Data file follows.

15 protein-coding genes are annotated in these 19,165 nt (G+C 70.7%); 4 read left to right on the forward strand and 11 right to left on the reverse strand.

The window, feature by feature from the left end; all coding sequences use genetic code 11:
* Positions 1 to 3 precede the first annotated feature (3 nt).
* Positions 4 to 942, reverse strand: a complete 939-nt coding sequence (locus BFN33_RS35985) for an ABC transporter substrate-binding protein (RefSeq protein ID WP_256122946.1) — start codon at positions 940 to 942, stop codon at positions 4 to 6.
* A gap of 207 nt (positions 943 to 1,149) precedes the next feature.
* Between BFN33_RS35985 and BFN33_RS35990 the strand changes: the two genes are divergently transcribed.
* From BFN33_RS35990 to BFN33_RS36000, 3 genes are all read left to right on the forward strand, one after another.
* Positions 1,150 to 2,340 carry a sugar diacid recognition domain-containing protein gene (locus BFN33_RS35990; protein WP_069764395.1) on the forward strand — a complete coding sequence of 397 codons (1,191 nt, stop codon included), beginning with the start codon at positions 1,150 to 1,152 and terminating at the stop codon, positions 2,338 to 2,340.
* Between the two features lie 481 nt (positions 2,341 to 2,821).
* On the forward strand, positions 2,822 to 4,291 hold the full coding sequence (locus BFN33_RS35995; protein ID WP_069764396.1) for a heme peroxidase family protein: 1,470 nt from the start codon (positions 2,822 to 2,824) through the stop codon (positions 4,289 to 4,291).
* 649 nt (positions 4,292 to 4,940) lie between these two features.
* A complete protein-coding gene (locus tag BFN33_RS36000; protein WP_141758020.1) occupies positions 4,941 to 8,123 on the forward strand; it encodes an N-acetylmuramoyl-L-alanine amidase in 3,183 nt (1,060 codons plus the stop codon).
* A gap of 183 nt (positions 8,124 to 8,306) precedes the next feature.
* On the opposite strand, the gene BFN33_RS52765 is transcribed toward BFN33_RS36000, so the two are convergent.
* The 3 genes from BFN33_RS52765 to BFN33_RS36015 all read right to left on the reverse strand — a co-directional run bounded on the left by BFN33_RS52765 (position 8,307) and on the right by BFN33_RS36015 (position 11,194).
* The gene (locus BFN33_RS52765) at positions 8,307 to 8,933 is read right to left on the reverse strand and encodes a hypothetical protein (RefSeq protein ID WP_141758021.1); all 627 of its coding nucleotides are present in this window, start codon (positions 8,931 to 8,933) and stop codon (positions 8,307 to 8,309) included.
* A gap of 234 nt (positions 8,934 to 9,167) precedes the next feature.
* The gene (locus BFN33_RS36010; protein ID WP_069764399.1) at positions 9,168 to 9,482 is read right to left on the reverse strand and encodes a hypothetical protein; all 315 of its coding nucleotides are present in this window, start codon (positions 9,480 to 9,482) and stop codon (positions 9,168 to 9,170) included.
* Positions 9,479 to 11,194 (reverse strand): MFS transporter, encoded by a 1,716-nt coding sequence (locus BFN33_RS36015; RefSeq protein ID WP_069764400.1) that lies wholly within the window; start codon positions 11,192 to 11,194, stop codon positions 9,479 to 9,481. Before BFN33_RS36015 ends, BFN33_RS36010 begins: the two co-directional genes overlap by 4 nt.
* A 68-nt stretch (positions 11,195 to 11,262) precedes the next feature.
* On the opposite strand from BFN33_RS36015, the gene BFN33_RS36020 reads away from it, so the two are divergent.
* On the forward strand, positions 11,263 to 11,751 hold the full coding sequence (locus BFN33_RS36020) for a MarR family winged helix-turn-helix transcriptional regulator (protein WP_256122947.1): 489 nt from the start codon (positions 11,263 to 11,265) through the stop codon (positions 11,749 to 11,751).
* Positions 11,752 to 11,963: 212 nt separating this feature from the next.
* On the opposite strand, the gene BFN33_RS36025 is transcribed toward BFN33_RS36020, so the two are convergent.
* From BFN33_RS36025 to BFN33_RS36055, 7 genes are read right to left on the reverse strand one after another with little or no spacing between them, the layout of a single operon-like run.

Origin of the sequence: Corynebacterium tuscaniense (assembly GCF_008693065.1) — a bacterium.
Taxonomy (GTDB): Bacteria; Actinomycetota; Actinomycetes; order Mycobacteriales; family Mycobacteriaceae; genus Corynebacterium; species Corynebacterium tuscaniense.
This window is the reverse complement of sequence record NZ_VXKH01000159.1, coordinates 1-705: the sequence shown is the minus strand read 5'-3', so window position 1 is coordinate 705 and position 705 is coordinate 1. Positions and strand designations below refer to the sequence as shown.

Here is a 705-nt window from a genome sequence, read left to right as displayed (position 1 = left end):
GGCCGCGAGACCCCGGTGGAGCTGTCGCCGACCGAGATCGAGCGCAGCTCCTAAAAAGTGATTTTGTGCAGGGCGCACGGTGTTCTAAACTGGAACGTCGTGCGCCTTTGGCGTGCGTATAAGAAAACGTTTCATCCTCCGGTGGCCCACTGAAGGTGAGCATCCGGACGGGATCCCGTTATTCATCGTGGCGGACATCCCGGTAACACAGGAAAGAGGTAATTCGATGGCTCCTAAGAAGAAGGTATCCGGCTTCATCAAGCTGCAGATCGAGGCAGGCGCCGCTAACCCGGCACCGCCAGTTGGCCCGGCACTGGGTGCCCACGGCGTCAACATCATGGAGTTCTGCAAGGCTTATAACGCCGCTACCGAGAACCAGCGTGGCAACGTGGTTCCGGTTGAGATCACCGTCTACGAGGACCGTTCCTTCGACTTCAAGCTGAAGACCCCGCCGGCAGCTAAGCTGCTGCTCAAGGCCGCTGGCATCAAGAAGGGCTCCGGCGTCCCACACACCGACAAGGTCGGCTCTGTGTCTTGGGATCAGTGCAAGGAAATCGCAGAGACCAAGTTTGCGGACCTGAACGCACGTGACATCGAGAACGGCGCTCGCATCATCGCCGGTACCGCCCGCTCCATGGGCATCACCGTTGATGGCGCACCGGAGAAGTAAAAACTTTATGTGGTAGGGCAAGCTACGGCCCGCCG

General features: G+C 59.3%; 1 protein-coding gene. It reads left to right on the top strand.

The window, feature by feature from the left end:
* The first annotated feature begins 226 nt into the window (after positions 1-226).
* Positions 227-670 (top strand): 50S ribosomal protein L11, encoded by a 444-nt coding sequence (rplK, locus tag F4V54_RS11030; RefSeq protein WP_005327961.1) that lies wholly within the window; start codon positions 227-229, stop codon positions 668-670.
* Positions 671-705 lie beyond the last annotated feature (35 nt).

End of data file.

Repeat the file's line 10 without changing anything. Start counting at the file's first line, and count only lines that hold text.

* On the forward strand, positions 2,822 to 4,291 hold the full coding sequence (locus BFN33_RS35995; protein ID WP_069764396.1) for a heme peroxidase family protein: 1,470 nt from the start codon (positions 2,822 to 2,824) through the stop codon (positions 4,289 to 4,291).